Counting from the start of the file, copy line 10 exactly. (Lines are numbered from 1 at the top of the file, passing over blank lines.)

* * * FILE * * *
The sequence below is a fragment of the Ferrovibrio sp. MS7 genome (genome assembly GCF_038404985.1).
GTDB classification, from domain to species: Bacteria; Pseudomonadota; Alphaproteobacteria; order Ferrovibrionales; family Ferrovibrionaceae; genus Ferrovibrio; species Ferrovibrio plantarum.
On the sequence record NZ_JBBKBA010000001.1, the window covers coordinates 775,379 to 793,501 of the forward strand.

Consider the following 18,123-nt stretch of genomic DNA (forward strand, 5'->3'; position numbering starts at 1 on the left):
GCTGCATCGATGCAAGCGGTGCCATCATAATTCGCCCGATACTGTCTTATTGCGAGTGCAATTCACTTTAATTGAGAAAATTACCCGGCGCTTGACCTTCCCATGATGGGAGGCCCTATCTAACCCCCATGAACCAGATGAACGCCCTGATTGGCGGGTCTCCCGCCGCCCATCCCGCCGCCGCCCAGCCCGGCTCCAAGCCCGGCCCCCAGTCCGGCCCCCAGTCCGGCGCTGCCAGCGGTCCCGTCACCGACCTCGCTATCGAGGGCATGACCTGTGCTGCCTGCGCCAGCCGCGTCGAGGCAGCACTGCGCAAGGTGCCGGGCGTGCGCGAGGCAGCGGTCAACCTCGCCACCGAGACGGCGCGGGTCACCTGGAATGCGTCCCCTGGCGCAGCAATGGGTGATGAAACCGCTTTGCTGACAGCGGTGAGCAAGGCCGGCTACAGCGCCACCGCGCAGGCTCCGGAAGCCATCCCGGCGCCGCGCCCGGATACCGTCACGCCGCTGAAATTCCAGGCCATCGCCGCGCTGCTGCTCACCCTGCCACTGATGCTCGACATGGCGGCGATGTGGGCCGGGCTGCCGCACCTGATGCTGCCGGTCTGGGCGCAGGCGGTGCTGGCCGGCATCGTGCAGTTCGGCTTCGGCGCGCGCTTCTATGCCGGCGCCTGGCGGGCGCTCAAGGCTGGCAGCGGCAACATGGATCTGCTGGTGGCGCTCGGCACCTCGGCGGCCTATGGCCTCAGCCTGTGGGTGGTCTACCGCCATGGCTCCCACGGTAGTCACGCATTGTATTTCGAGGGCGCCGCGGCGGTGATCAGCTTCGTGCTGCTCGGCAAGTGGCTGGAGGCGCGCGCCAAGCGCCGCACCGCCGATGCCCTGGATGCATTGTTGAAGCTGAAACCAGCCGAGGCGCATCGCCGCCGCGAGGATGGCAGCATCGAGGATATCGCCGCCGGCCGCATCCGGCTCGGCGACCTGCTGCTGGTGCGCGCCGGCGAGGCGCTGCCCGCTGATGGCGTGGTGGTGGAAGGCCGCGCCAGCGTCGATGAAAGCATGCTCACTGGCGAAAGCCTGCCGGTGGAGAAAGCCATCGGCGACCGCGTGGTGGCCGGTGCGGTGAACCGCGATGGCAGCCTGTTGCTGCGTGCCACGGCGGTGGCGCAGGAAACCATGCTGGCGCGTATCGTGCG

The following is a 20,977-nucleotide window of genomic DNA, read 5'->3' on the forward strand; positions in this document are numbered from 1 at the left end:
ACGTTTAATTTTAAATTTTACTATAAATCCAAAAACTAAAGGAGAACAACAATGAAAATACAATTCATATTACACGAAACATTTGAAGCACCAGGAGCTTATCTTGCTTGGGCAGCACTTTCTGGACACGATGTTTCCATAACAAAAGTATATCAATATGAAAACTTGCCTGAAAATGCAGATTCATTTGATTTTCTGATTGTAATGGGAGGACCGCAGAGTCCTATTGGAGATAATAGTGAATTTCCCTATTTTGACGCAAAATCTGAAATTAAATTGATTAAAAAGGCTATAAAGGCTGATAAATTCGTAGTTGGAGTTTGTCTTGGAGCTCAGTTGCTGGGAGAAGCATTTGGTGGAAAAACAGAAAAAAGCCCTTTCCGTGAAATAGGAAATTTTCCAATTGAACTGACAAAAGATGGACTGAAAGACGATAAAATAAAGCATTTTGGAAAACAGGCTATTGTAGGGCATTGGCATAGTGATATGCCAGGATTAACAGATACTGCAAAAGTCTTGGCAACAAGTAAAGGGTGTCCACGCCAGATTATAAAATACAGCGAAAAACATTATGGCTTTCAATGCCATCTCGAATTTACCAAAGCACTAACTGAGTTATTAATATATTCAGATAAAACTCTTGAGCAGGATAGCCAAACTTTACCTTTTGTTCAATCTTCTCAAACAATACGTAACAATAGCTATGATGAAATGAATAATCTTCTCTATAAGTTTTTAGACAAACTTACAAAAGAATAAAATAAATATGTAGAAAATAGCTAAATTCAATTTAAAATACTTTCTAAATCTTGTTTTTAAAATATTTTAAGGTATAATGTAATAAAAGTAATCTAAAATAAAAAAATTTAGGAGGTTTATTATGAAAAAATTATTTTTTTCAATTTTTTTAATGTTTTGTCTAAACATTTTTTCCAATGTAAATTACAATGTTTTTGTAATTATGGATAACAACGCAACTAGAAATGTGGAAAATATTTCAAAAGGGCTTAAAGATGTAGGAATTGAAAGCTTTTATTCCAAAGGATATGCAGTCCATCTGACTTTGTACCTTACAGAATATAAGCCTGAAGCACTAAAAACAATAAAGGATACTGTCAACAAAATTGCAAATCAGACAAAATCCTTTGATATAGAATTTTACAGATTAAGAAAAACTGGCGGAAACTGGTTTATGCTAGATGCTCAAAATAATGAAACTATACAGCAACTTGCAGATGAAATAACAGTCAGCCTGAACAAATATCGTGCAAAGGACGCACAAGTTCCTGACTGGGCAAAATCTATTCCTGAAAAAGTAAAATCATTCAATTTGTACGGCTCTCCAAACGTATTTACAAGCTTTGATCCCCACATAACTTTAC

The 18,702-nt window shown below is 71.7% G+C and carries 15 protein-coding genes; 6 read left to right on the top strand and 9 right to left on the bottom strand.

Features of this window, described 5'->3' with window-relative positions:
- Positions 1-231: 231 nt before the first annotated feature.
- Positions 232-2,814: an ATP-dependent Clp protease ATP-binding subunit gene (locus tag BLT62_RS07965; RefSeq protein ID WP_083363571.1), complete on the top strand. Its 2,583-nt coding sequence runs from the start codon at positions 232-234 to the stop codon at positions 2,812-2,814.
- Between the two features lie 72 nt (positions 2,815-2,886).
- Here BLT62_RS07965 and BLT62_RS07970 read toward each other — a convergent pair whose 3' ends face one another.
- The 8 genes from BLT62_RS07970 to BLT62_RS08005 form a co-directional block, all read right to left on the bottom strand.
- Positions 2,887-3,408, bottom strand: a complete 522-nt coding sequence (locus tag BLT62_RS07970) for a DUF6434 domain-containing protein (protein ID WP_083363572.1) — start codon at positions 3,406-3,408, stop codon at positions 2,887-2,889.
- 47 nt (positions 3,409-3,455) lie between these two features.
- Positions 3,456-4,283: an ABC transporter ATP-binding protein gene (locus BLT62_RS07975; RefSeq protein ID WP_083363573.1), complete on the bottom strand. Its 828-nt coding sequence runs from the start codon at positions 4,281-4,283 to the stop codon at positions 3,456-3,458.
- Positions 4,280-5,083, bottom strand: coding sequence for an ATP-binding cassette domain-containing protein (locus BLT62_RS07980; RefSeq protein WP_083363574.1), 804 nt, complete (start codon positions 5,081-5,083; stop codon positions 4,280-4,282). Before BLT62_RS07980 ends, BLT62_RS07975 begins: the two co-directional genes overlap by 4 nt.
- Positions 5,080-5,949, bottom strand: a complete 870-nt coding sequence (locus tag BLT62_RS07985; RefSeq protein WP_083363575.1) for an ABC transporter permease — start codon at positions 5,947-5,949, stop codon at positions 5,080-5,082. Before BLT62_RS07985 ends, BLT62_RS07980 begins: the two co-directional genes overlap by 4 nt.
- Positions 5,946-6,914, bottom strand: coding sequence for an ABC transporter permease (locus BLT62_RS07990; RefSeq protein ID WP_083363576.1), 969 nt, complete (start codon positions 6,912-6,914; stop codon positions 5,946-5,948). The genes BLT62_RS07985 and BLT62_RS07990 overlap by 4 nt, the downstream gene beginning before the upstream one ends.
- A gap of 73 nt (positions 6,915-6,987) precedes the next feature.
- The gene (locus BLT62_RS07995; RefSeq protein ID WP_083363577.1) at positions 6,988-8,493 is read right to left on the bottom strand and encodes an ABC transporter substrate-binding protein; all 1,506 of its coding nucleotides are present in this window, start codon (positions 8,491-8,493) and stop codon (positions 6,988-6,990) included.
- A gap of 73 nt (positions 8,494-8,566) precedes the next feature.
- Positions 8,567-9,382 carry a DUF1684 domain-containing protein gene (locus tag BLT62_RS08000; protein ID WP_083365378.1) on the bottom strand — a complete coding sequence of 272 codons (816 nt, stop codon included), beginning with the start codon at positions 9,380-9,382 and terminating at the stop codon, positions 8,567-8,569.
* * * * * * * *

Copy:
- Positions 1-231: 231 nt before the first annotated feature.